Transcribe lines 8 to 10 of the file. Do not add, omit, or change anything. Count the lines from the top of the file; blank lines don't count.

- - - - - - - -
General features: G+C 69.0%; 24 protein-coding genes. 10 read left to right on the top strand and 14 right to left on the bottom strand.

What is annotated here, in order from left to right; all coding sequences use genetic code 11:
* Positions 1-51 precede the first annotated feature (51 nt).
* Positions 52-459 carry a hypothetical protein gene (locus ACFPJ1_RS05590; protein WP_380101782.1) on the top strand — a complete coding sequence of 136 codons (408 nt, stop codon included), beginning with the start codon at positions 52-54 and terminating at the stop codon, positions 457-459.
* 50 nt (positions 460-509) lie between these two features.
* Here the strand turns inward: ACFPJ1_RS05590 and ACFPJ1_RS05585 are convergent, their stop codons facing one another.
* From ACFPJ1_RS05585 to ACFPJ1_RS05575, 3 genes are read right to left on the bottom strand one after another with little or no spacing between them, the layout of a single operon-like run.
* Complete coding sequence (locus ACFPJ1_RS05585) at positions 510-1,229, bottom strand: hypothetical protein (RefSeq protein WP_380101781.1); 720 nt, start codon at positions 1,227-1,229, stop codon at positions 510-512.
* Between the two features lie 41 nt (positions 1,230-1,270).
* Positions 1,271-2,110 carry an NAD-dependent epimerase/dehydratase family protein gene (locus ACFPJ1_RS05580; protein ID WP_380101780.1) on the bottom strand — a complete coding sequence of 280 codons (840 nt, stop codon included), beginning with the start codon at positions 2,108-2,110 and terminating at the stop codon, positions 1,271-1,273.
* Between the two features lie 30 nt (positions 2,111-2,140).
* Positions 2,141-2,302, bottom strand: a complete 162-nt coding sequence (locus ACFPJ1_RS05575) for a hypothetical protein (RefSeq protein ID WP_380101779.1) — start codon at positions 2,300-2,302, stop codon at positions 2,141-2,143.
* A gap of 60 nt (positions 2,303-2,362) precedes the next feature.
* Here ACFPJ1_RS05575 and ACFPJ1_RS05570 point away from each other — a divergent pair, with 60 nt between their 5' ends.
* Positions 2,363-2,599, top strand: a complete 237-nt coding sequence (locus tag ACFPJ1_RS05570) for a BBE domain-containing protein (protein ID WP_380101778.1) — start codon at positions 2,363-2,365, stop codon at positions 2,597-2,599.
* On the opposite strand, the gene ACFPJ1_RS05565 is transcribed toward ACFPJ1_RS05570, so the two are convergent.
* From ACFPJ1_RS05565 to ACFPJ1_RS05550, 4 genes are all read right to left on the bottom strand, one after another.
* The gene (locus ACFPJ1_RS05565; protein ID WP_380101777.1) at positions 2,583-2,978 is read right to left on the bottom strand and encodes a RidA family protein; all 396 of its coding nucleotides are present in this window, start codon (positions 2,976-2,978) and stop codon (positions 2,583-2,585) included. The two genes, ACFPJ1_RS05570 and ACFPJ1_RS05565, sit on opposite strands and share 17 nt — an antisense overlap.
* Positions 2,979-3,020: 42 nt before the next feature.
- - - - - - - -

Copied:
* Complete coding sequence (locus ACFPJ1_RS05585) at positions 510-1,229, bottom strand: hypothetical protein (RefSeq protein WP_380101781.1); 720 nt, start codon at positions 1,227-1,229, stop codon at positions 510-512.
* Between the two features lie 41 nt (positions 1,230-1,270).
* Positions 1,271-2,110 carry an NAD-dependent epimerase/dehydratase family protein gene (locus ACFPJ1_RS05580; protein ID WP_380101780.1) on the bottom strand — a complete coding sequence of 280 codons (840 nt, stop codon included), beginning with the start codon at positions 2,108-2,110 and terminating at the stop codon, positions 1,271-1,273.